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Researchers Mimic Lotus Leaves For Self-cleaning PV Arrays, Non-stick MEMS

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Posted by tallex on October 19, 2006, 2:19 am

Researchers Mimic Lotus Leaves For Self-cleaning PV Arrays, Non-stick

Interesting research. There are many potential applications for this,



Researchers at the Georgia Institute of Technology
 are mimicking one of Nature's best non-stick surfaces
 to help create more reliable electric transmission
 systems, photovoltaic arrays that retain their
efficiency, MEMS structures unaffected by water
and improved biocompatible surfaces able to prevent
 cells from adhering to implanted medical devices.

Based on a collaboration of materials scientists and
 chemical engineers, the research aims to duplicate
 the self-cleaning surfaces of the lotus plant, which
grows in waterways of Asia. Despite growing in muddy
conditions, the leaves and flowers remain clean because
 their surfaces are composed of micron- and nano-scale
 structures that - along with a waxy coating - prevent
 dirt and water from adhering. Despite their unusual
surface properties, the rough surfaces allow photosynthesis
 to continue in the leaves.

"When rain hits the leaves of the lotus plant,
it simply beads up," noted C.P. Wong, a Regents
 Professor in Georgia Tech's School of Materials
 Science and Engineering. "When the leaves are also
 tilted at a small angle, the beads of water run off
 instantaneously. While the water is rolling off, it
 carries away any dirt on the surface."

The self-cleaning action of the lotus plant has
intrigued researchers for decades, and recent studies
 done by researchers in several different groups have
 demonstrated the reasons behind the plant's unique

The plant's ability to repel water and dirt results from an
unusual combination of a superhydrophobic (water-repelling)
 surface and a combination of micron-scale hills and valleys
 and nanometer-scale waxy bumps that create rough surfaces
 that don't give water or dirt a chance to adhere.

"Because of the combination of nano-scale and micron-scale
 structures, water droplets can only contact about three
 percent of the surface," Wong said. "They're just not
touching very much of the lotus surface as compared to
a smooth surface."

To address several unique applications, Georgia Tech
researchers have attempted to duplicate the two-tier
lotus surface using a variety of materials, including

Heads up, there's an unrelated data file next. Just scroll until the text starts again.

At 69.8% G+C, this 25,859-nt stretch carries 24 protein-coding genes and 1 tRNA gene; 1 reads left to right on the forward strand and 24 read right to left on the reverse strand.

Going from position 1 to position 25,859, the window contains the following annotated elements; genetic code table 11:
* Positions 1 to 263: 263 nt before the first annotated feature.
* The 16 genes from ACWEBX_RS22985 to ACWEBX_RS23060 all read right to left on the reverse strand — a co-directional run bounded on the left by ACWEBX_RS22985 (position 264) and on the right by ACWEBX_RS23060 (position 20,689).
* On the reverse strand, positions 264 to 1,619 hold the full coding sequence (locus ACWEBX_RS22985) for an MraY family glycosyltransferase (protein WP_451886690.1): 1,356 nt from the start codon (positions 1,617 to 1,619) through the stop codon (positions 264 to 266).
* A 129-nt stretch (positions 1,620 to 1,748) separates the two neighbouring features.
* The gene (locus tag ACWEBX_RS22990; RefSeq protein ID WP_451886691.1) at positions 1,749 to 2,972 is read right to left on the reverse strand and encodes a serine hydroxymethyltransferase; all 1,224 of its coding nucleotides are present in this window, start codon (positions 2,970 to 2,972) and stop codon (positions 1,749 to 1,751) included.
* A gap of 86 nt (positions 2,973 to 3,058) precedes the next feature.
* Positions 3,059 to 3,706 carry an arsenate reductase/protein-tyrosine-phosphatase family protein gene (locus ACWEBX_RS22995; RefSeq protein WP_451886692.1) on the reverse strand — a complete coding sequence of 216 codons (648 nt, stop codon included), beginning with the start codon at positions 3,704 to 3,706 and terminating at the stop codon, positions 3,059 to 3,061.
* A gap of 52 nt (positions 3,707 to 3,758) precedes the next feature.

polybutadiene. But that organic compound isn't suitable
 for coatings that are exposed to sunlight because
ultraviolet radiation breaks down its carbon bonds.
So to address their first lotus application - self-cleaning
 insulators used on high-voltage power lines - the researchers
 had to develop another material.

Supported by the National Electric Energy Testing Research
 and Applications Center (NEETRAC), that project would solve
 a problem that plagues electric utilities. The build-up of
 dirt and dust on ceramic or silicone insulators used by
 high-voltage power lines can eventually create a short
 circuit that can damage the electric distribution network.
 It's impractical to manually clean the insulators.

Wong and collaborators Yonghao Xiu, Lingbo Zhu and Dennis
 Hess have developed a lotus surface able to withstand
 ultraviolet radiation using a combination of silicone,
fluorocarbons, and inorganics such as titanium dioxide
and silicon dioxide. Their prototype coating has shown
 excellent durability in long-term testing.

Supported by the National Science Foundation, NASA and
other agencies, Georgia Tech is also pursuing other work
 based on lotus applications:

* Use of carbon nanotube bundles to create the surface
 bumps needed to prevent dust from accumulating on the
 surfaces of photovoltaic (PV) cells, space suits and
 other equipment intended for use on the moon or Mars
 - where there's no rain. Arranging patterns of nanotube
 bundles a few microns apart and applying a weak electrical
 charge should help keep dust away and maintain maximum
 efficiency in the PV cells that power space missions.

* Application of lotus coatings to prevent "stiction,"
 which is the strong adhesive force that can form between
 the structures of micro-electromechanical systems (MEMS)
 and substrates. The magnitude of these forces can be
 enough to deform the structures, resulting in device
 failure. With its superhydrophobicity and surface
roughness, a lotus surface coating can prevent stiction,
 Wong said.

* A two-tier surface system composed of hexagonally-packed
 silica spheres on which gold nanoparticles were deposited.
 The resulting chemical and physical structures were studied
 to establish the impact of surface hydrophobicity and roughness
 on the measured contact angles on the rough surfaces.

* Lotus surfaces for use in implantable medical devices to
 prevent cells from attaching to form blood clots. If successful,
 this application could replace anti-clotting materials
 that are coated onto implantable devices such as stents
 used to hold blood vessels open.

The lotus plant is yet another example of how researchers
 can learn surprising lessons from what Nature has provided,
 Wong noted.

"It's not easy to get dust and dirt off a smooth surface,"
 he said. "Though it seems counterintuitive, the roughness
 actually helps the cleaning process. We believe this lotus
 surface will have many potential applications."

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